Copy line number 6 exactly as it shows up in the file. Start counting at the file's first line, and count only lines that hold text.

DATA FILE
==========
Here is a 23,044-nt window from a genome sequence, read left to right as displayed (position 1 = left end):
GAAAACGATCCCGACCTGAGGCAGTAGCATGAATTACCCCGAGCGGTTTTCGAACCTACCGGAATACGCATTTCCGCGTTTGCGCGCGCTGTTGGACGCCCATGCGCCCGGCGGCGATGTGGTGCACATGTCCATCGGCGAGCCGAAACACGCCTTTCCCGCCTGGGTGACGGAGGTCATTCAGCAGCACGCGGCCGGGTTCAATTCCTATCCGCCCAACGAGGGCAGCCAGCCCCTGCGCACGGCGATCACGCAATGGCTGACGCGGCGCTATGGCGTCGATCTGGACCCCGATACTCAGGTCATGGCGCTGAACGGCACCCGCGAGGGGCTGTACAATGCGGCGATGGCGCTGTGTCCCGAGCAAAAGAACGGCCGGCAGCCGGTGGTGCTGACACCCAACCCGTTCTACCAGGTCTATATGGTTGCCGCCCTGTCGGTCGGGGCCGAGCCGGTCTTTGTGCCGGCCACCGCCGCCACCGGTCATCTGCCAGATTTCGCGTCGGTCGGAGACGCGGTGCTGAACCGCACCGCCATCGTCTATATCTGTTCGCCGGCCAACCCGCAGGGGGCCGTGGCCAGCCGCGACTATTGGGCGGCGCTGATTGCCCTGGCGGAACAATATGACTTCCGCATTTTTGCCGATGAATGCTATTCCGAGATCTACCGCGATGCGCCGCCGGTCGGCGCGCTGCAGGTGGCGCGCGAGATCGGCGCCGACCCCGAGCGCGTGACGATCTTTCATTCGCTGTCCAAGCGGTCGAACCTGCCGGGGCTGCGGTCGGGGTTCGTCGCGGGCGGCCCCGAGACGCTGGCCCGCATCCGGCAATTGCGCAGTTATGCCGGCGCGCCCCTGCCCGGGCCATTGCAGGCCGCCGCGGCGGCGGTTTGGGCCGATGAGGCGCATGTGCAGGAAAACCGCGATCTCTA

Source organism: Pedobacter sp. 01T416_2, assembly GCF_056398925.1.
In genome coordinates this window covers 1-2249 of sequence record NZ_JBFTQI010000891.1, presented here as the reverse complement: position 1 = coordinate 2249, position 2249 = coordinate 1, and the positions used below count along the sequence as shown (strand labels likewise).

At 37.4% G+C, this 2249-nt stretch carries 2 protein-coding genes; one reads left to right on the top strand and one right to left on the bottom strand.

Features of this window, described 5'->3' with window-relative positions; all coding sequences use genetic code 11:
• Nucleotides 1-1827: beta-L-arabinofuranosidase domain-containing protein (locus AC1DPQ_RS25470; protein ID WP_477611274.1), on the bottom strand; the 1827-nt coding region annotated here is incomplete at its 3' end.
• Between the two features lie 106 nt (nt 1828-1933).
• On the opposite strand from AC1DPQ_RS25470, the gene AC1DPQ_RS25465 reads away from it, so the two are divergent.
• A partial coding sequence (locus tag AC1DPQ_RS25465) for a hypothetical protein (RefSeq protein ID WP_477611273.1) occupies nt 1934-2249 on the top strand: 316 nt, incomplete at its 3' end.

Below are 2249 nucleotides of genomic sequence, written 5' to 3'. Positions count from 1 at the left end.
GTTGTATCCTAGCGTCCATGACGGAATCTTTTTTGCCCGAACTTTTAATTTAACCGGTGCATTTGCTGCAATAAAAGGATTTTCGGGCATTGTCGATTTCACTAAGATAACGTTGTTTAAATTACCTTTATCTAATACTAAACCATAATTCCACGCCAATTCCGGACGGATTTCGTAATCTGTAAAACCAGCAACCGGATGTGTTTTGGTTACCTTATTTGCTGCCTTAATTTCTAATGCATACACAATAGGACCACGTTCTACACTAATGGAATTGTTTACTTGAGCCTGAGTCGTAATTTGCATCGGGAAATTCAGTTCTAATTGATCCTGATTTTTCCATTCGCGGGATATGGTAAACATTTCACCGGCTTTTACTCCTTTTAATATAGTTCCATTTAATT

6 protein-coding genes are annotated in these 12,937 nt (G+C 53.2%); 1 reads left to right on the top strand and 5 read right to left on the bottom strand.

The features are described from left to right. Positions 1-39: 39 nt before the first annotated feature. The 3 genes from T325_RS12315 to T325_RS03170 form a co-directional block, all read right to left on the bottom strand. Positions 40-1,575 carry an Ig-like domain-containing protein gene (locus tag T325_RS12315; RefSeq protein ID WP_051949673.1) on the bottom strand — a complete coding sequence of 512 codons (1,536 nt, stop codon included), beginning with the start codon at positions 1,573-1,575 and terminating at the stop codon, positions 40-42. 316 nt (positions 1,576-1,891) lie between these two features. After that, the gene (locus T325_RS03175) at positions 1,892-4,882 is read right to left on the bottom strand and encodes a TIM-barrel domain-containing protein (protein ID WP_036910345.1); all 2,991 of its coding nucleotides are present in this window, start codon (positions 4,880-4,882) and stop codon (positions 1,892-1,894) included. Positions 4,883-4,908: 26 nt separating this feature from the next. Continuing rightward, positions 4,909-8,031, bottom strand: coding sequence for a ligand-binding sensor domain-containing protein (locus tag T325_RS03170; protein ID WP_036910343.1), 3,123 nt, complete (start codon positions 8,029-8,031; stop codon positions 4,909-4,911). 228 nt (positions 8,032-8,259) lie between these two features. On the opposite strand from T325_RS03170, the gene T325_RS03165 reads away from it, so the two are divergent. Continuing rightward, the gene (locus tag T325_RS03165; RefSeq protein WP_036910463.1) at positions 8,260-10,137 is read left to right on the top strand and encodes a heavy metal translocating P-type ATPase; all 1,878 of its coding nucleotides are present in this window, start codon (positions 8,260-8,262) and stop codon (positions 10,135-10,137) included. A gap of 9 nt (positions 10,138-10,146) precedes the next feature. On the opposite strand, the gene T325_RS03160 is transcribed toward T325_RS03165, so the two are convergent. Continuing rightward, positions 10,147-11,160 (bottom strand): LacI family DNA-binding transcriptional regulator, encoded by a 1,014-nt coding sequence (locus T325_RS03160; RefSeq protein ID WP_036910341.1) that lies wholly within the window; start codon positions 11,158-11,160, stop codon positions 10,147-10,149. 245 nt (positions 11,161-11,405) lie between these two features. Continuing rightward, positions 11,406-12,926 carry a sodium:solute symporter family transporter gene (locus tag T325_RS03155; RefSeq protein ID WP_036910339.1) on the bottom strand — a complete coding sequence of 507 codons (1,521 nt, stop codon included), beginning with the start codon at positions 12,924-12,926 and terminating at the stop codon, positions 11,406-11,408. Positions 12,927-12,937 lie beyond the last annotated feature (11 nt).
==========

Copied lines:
Features of this window, described 5'->3' with window-relative positions; all coding sequences use genetic code 11: